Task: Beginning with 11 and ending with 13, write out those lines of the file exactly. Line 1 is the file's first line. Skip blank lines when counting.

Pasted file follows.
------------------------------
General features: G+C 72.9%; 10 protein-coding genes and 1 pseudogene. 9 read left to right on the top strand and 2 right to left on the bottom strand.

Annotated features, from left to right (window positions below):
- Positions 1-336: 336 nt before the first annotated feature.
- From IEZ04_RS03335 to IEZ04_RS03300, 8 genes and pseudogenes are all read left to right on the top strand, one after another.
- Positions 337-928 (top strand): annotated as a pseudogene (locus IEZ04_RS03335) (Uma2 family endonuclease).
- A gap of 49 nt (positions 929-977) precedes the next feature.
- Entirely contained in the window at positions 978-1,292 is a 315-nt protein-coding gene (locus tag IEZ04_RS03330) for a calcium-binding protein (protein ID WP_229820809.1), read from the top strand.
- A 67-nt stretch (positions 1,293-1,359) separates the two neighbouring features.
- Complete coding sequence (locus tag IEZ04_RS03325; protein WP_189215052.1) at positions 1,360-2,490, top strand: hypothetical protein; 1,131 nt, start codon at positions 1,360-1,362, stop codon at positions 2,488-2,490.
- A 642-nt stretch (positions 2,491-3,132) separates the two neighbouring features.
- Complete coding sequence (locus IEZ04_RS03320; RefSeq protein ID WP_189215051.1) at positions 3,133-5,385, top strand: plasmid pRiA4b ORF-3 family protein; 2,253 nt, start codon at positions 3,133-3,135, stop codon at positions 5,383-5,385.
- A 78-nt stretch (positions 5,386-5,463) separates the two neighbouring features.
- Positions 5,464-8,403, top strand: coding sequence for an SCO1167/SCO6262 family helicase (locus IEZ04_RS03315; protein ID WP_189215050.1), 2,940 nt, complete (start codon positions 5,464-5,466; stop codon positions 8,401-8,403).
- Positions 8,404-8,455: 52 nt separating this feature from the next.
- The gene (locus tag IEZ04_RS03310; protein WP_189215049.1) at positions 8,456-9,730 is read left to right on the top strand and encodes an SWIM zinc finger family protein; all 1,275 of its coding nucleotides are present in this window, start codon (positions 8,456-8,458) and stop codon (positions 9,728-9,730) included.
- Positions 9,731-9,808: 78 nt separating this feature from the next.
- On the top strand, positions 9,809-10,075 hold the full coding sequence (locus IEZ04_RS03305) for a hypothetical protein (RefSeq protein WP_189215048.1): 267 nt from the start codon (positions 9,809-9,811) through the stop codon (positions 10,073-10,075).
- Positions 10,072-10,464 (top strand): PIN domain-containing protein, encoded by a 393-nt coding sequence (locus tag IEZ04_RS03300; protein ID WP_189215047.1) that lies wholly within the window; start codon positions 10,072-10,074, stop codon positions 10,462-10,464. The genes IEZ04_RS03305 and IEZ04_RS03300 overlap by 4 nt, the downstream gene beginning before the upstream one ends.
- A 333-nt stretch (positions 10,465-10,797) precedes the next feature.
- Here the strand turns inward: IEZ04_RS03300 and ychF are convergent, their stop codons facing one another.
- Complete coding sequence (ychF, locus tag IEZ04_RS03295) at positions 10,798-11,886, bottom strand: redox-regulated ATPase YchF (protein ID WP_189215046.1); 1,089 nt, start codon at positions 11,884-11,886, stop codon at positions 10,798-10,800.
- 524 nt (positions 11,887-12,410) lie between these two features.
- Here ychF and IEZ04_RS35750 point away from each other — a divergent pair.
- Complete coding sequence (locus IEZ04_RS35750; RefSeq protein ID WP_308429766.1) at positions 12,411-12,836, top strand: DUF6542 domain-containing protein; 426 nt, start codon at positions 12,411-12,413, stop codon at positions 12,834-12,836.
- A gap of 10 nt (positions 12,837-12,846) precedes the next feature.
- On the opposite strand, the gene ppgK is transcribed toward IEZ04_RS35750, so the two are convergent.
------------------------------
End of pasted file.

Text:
- Complete coding sequence (locus IEZ04_RS03320; RefSeq protein ID WP_189215051.1) at positions 3,133-5,385, top strand: plasmid pRiA4b ORF-3 family protein; 2,253 nt, start codon at positions 3,133-3,135, stop codon at positions 5,383-5,385.
- A 78-nt stretch (positions 5,386-5,463) separates the two neighbouring features.
- Positions 5,464-8,403, top strand: coding sequence for an SCO1167/SCO6262 family helicase (locus IEZ04_RS03315; protein ID WP_189215050.1), 2,940 nt, complete (start codon positions 5,464-5,466; stop codon positions 8,401-8,403).